Letters to the editor 

School District No. 48 teacher-librarians and school libraries across Canada will be sponsoring various activities on Oct. 27, 2003, to celebrate the first national School Library Day declared by National Librarian and renowned author Roch Carrier.

In spite of this day of celebration, school libraries across Canada are facing oblivion. School libraries in School District No. 48 are no exception. Teacher-librarian time and library operating budgets have been slashed in most schools over the past two years. In fact, in the present school year, some school libraries have no operating budgets to purchase books, and teacher-librarian time has been cut so drastically in several schools that teacher-librarians are not able to deliver a library program that will positively impact student achievement.

Empirical evidence shows that a quality school library program has a very significant, positive impact on student achievement. Extensive research on the subject over the past few decades is presented in Ken Haycock's document The Crisis in Canada's School Libraries: The Case for Reform and Reinvestment (www.cla.ca/slip/final_haycock_report.pdf). The many studies all come to one conclusion: In schools where qualified teacher-librarians have a large amount of library time teaching information skills, and in schools where there is greater investment in books and other resources both for recreational reading and curriculum assignments, students are more information literate and more capable readers. In the independent Colorado Department of Education studies, research revealed that standardized test scores tend to be 15-20 per cent higher in schools with qualified teacher-librarians than those without.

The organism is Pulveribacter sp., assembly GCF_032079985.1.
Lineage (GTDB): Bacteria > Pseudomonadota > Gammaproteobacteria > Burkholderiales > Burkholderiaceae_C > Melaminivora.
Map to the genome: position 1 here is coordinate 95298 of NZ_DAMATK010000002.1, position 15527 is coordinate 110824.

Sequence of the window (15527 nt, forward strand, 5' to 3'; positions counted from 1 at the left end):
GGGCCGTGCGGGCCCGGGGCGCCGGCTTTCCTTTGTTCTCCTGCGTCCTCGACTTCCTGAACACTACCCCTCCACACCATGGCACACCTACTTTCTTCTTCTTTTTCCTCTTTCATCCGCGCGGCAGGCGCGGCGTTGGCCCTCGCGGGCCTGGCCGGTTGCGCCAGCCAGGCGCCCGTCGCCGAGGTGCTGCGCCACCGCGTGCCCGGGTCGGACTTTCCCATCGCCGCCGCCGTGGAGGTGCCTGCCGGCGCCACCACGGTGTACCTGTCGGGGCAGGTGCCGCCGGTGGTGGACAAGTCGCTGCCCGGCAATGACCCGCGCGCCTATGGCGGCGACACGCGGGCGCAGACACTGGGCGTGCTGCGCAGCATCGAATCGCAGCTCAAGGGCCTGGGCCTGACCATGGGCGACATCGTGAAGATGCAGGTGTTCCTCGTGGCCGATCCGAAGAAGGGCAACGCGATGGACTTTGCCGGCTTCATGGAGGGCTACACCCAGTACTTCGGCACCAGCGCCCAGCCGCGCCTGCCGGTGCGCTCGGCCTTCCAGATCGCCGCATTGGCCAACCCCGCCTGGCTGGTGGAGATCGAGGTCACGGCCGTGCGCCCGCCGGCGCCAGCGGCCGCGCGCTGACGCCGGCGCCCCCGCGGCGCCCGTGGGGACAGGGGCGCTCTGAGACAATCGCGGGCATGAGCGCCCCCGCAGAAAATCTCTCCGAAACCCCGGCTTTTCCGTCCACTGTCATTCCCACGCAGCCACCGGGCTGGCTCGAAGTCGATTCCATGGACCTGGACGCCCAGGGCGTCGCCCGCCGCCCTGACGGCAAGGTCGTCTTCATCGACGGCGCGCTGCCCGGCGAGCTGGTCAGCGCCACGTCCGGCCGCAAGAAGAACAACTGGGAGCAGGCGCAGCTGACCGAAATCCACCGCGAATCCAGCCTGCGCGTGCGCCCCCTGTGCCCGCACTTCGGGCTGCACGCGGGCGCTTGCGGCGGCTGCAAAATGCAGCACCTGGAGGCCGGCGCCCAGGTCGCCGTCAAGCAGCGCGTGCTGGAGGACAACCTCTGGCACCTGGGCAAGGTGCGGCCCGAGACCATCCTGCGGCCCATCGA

Ironically, one of the goals of School District No. 48, according to its own locally developed accountability contract, is literacy. This accountability contract has been approved by our local school trustees and submitted to the Ministry of Education. While literacy is a very worthwhile district goal, the one area that can play a major role in improving literacy is being decimated. If the school district’s goal to improve student literacy is sincere and genuine, it must find ways of improving the state of school libraries. Parents and others who support literacy are urged to lobby School District No. 48 school trustees, as well the provincial government by contacting your MLA, Ted Nebbeling, and Christy Clark, Minister of Education, to restore adequate funding for school libraries. Our students deserve better.

Carl Walker,

Howe Sound Teachers' Association President

Once again a good time was had by all at the very successful Used Book Sale held over the Thanksgiving weekend. Just over $3,000 in donations was taken in and hundreds of books went out in the arms of happy buyers. Spring Creek Community School received $2,000 to spend on new books for the school library, and $1,000 went towards the Whistler Public Library collection.


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